A Keyboard for Your iPhone 5

Chuck Zimmerman

Chuck's Typo KeyboardIf you wanted one I hope you ordered it in time.

After several weeks of using my iPhone 5S with a Typo Keyboard I’m ready to let you know what I think. But first you need to know that sales of the device are on hold right now. I guess this is due to a lawsuit filed by Blackberry. Hope that gets worked out soon. Right now you can sign up to their mailing list which I assume means you’ll be notified if/when it goes on sale again.

I got a lot of response when I first did a post about the new keyboard case. Many people, like me, loved the keyboard on our old Blackberrys. This looked like it might be a great accessory for our iPhones. It is. But maybe it’s too much like the old Blackberry keyboard although it is not exactly the same.

So, let’s get started. A very important feature of the Typo is that it’s powered by its own battery. It doesn’t use the phone battery. The Typo battery lasts a long time before needing charging. I was able to go almost a week before needing to recharge the Typo.

With a little use I became comfortable holding the phone vertically and resting the little ledge on the back of the Typo on two fingers while I typed with my thumbs. The keys have curved ridges so that your thumb fits onto the key you want to press easily. They curve for each thumb with the change right down the middle of the keyboard. You also get a click sound that let’s you know you pressed the key cleanly. An unusual multiple click lets you know you pushed more than one key. Those sounds are very helpful.

The keyboard can be backlit by clicking on a little light bulb image/button. This works great and is extremely handy.

Since the Typo covers the iPhone home button it has a key dedicated to that purpose on the bottom right corner of the keyboard. Here’s where we run into a problem. When I place the phone/keyboard into my pocket I often bump that button. This turns the keyboard on immediately to the iPhone home screen without having to do a swipe. That’s not good and it is annoying. However, by creating a password for the iPhone the Typo doesn’t take you directly to the iPhone home screen accidentally. This is the main negative I have found.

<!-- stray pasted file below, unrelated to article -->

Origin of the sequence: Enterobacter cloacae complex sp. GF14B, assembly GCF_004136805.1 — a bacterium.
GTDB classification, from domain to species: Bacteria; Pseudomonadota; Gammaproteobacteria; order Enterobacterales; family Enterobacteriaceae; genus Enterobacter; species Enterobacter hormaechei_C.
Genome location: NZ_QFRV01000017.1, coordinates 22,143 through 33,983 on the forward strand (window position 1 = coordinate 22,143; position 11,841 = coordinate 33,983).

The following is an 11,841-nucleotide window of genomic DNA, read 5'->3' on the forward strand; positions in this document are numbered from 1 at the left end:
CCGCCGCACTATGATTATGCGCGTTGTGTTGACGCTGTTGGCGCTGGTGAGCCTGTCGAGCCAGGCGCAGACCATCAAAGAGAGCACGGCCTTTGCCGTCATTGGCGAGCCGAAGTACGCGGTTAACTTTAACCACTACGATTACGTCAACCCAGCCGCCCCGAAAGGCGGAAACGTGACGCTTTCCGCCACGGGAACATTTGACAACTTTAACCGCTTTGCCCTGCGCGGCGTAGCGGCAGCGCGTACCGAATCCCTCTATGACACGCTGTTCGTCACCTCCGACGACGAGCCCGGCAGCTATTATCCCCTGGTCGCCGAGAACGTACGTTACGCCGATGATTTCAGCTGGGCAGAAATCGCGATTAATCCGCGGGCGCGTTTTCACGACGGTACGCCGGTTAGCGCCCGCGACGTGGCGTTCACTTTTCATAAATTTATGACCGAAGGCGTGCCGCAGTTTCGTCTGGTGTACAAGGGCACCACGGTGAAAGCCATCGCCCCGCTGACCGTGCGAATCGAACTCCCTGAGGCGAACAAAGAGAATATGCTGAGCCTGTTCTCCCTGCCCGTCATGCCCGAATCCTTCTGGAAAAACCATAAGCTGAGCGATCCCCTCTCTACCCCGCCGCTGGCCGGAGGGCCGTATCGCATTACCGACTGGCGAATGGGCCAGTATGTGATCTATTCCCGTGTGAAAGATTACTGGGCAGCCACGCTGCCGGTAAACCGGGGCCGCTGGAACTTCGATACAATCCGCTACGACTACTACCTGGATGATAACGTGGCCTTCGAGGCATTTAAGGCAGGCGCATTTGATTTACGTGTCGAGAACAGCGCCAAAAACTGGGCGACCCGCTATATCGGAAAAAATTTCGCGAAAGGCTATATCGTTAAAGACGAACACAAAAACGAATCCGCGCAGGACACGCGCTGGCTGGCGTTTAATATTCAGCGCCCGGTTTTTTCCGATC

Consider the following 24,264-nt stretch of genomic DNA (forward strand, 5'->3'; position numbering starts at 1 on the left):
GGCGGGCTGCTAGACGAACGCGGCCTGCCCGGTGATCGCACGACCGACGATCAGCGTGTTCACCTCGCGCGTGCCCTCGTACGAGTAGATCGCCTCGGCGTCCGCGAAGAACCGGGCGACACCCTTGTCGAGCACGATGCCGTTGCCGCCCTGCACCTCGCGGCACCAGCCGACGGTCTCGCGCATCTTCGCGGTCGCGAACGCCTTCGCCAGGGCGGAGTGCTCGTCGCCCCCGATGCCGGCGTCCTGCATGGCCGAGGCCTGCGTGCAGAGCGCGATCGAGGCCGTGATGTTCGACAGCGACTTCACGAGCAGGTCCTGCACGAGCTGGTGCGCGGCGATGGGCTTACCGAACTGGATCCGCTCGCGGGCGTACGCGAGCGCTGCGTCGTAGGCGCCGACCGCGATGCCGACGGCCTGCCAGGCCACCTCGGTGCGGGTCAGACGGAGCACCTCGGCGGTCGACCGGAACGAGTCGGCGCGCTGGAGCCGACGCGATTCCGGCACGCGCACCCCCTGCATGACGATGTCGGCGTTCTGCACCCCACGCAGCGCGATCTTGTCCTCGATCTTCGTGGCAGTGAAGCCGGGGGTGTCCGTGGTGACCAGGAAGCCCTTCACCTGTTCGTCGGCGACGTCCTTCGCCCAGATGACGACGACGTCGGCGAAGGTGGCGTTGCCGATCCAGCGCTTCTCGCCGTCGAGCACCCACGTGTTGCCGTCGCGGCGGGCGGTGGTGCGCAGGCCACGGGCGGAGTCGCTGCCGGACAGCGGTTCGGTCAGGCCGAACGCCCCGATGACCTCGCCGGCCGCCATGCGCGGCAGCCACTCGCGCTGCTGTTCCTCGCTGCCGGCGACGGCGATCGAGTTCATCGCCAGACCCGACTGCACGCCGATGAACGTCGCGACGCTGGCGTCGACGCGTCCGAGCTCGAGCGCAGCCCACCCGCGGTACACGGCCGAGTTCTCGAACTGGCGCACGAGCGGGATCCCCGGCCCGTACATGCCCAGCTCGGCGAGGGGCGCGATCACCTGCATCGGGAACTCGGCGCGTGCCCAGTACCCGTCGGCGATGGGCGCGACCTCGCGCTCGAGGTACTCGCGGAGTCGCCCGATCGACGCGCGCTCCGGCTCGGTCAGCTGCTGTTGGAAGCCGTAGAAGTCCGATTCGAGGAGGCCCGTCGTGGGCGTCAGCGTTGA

Something else that I found out on my first flight though is that when you place the phone in airplane mode you’ve just turned off Bluetooth and the keyboard is no longer functional. So if you still want to use the iPhone in airplane mode you have to take the Typo off to do so. This is simple and easy but it is still something I ran into that confused me at first.

When you use the Typo with apps like Messages you get a lot more screen real estate to see since the virtual keyboard is not being used. But if you still want to use the virtual keyboard with the Typo attached you can.

The Typo allows you full access to the iPhone controls and jacks and feels very sturdy. It does add to the length of the phone but that did not bother me at all. It affords as much protection as the case I was using before getting the Typo.

That’s about it. I like it. I use it a lot and can even still one hand type on it if I need to.

Pros: Physical keyboard that I can type on faster with less mistakes. Battery lasts forever.

Cons: Keyboard home key too easy to press when not being used and in your pocket. Pricey. Not available for sale at the moment!

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